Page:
As a happy compromise, I am hoping to place the venue into one of 2 "broad" categories - or possibly even asking the booking manager whether they prefer the softer stuff or the rock - and hopefully giving them the demo they would be more receptive of.

 

Here's my current songlist which is very much a work in progress as I've just started working on it in the last month or two. I aim to double it by year's end! (not sure you'll recognize some of the australian artists here, but be assured they are well known here)

 

Alice in Chains - Nutshell, Rooster

Angus & Julia Stone - Big Jet Plane

Ben E King - Stand by me

Blink 182 - Josie (soft)

Bob Evans - Don't you think it's time

Bob Marley - 3 Little Birds, Is this Love? (no woman no cry/redemption song by request only)

Bobby McFerrin - Don't worry be happy

Carl Douglas - Kung foo fighting

CCR - Proud Mary, Have you ever seen the rain?

Chris Isaak - Baby did a bad bad thing

Cold Chisel - Flame Trees

Dido - Thank you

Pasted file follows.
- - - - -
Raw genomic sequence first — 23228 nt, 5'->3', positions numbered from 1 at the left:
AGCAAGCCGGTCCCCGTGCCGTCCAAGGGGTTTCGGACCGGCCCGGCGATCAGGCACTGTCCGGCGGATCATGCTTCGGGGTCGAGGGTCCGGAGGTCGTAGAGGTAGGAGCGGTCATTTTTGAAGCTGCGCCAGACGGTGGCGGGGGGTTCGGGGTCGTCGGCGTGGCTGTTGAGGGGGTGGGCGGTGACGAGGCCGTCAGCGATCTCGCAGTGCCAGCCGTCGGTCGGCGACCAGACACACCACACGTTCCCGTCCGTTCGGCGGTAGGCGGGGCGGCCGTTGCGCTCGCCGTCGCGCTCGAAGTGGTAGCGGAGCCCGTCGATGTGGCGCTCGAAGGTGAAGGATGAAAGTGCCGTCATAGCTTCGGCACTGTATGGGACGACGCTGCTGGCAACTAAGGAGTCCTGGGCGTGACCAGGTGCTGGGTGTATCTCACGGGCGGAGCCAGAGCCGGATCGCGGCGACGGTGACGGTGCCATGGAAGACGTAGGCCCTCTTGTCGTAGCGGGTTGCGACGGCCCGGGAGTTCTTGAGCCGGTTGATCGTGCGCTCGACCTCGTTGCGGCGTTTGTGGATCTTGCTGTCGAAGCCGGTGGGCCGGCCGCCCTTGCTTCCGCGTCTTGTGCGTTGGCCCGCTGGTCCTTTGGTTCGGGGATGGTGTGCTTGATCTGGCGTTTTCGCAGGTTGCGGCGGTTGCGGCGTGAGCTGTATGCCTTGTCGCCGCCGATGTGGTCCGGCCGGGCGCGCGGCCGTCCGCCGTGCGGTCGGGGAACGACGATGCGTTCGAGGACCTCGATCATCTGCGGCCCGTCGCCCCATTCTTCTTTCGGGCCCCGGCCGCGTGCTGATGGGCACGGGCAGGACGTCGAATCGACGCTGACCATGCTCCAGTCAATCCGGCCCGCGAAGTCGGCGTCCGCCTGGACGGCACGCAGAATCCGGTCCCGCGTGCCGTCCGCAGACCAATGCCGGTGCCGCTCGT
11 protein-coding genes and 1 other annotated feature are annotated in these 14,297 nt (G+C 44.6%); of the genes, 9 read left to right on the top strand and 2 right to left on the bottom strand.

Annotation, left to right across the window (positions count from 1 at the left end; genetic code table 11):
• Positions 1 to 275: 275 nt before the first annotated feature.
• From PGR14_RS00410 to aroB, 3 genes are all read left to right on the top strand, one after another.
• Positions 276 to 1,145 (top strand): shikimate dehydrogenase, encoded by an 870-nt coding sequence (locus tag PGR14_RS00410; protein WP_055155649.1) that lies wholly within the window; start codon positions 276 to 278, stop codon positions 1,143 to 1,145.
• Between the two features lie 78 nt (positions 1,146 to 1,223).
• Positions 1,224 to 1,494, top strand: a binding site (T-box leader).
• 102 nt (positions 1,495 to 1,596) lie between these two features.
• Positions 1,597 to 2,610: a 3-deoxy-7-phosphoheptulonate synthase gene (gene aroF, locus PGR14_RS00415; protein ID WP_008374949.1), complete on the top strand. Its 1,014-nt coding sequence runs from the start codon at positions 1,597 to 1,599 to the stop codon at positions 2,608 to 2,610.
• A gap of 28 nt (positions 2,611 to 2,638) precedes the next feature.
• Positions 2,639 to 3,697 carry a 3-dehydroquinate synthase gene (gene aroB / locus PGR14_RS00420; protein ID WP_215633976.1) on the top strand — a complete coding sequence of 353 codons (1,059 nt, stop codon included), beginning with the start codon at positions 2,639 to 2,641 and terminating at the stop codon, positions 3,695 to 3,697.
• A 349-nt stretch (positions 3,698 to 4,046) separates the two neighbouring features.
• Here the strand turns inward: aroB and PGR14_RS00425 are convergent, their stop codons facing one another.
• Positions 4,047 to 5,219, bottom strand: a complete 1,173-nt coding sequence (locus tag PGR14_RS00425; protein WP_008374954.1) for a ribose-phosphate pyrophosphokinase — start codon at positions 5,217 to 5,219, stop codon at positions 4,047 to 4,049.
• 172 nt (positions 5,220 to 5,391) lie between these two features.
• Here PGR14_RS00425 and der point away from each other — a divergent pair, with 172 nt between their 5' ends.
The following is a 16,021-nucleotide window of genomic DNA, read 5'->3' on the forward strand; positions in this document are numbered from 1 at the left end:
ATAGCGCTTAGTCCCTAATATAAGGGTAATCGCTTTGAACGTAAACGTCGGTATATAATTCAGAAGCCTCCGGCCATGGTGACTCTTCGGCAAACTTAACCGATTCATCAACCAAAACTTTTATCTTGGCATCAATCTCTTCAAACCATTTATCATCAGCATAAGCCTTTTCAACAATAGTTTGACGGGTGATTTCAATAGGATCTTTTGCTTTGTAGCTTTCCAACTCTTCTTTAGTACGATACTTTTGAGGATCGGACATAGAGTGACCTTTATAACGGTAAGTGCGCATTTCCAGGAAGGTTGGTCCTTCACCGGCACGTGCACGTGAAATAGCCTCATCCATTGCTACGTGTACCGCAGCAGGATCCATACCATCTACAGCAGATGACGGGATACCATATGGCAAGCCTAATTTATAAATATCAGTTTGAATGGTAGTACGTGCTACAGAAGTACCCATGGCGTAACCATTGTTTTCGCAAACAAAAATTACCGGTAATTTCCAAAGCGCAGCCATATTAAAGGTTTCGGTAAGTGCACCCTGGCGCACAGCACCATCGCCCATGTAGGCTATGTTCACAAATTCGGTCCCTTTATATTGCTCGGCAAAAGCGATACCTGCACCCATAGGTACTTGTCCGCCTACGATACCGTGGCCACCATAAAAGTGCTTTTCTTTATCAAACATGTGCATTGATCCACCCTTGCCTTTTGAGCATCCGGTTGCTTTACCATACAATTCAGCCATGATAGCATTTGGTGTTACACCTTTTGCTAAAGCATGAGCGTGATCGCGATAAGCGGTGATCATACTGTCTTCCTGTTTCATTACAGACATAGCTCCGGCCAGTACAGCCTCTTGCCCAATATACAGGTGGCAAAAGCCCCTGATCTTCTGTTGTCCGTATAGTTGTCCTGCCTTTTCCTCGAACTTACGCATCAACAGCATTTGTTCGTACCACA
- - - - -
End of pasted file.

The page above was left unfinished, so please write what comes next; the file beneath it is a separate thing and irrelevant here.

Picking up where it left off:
Ed Sheeran - Lego house

Eddie Vedder - Rise

Eskimo Joe - Sarah

Everclear - Santa Monica

Foo Fighters - The best of you, Everlong

Four Seasons - Oh what a night december 63

Franz Ferdinand - Take me out (fingerstyle to run lead line and bass of main riff)

Fray, the - Over my head

Gerswhin - Summertime

Goo goo dolls - Slide

Hunters & Collectors - Holy Grail, Throw your arms around me

Icona Pop - I don't care

Jack Johnson - Better together, Times like these (on&on)

Jeff Buckley - Lover, you should've come over (when the voice is in good shape as it's a challenge)

Kings of Leon - Use somebody, Sex on fire

Matt Corby - Resolution (will improve once I get a looper)

New Radicals - You only get what you give

Paul Kelly - To her door, Dumb things

Pearl Jam - Indifference (daughter/betterman by request only)

Powderfinger - Sunsets, My happiness, Already gone

Proclaimers - 500 miles

Rhianna - We found love (hopeless place)

Slim Dusty - Duncan

Sting/The Police - Walking on the moon (percussive fingerstyle)

Sugar Ray - Every Morning

Tracy Chapman - Give me one reason

Travis - Why does it always rain on me?